I continued one of my favorite family traditions, seeing a scary movie with my mom, by seeing Deliver Us from Evil yesterday. Like the last movie I reviewed, it’s a bit of a mixed bag. I think that part of the problem is that the first possession movie I ever saw was The Exorcist and no possession movie is ever going to be as scary or as thoughtful as that one.
Like The Exorcist, Deliver Us from Evil opens in Iraq. A group of three soldiers enter a mysterious cave. It smells and has strange writing on the wall. You know situations like that never, ever end well. I like this scene because of the reference to The Exorcist and the use of multiple kinds of cameras to add a kind of realness. This is used a bit throughout the movie, with security footage interspersed with regular camerawork.
Three years later, Ralph Sarchie (Eric Bana) is a sergeant on the New York Police Department. He neglects his family and sees too much on the street, I think we hit all the cop movie tropes.
Sarchie and his partner, Butler (Joel McHale, can he be in every movie?) go to a domestic dispute where the perp is an Iraq war vet. Then they’re called to the Bronx Zoo, where a woman tried to throw her baby into the lion pit.
The mother of the child is absolutely crazy and is sent to the hospital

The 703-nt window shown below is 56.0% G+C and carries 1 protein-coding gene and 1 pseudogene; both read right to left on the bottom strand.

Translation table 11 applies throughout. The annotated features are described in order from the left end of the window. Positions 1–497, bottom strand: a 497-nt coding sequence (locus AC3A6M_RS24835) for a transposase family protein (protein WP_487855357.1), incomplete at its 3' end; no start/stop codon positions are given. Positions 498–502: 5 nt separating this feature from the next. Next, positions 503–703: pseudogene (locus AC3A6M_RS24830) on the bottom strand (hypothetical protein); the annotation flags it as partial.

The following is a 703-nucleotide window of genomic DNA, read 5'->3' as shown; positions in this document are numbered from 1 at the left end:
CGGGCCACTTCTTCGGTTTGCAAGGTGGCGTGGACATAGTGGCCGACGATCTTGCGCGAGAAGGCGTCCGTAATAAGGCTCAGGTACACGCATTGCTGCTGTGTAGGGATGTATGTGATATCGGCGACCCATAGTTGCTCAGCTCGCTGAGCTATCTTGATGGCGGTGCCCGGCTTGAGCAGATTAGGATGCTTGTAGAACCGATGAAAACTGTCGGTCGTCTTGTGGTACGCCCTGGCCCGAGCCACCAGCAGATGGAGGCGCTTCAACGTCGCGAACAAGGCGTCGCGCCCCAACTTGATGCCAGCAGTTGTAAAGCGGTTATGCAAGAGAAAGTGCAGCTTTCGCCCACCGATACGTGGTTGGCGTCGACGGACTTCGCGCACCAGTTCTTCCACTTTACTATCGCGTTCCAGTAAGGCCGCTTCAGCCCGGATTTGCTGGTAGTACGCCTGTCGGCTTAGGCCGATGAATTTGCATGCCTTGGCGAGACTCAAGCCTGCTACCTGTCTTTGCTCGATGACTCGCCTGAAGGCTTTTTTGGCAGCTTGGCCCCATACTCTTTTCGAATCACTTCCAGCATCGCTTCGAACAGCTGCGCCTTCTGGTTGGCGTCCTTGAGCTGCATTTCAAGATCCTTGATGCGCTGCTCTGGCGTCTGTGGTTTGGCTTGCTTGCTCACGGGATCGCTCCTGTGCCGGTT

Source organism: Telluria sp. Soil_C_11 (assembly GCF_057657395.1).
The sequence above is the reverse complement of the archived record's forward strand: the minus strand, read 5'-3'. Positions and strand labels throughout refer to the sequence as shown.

Sarchie meets Mendoza (Édgar Ramirez), an unconventional Jesuit priest, when the woman is released into his custody. Sarchie doesn’t consult Mendoza until weird things start happening in his own home. The people in these cases are all linked to the same Iraqi war vets from the beginning.
The movie is based on Ralph Sarchie’s book, Beware the Night. Yes, this is an actual case where “Based on true events” is true. Well, true-ish. More true than Fargo.
This movie had some ups and downs.
I definitely liked Joel McHale. I’ve only ever seen him on The Soup and Community so it was interesting seeing him in a movie. I’m not sure if he has it in him to be the lead but he was good as Butler. I didn’t recognize him at first. It’s worth seeing the movie if you’re a McHale fan because he brings the smart-assery.
I like that the movie was set in New York City. Not movie New York, where all you see is Manhattan. It’s set in the Bronx and where Sarchie lives has a very All in the Family feel, even though that was set in Queens.
Most of the possession movies I’ve seen have been very self-contained. They rarely venture outside the home. In Deliver Us from Evil the city isn’t just a character, it’s a character that’s suffering.
The movie makes artful use of music by The Doors. Mendoza mentions the doors of perception so it’s pretty appropriate. If you listen to The Doors, you know how creepy their music can be so I appreciate their inclusion.
The closing credits were actually quite gorgeous, they were collages of animal parts added to human bodies and were much more interesting than the opening credits.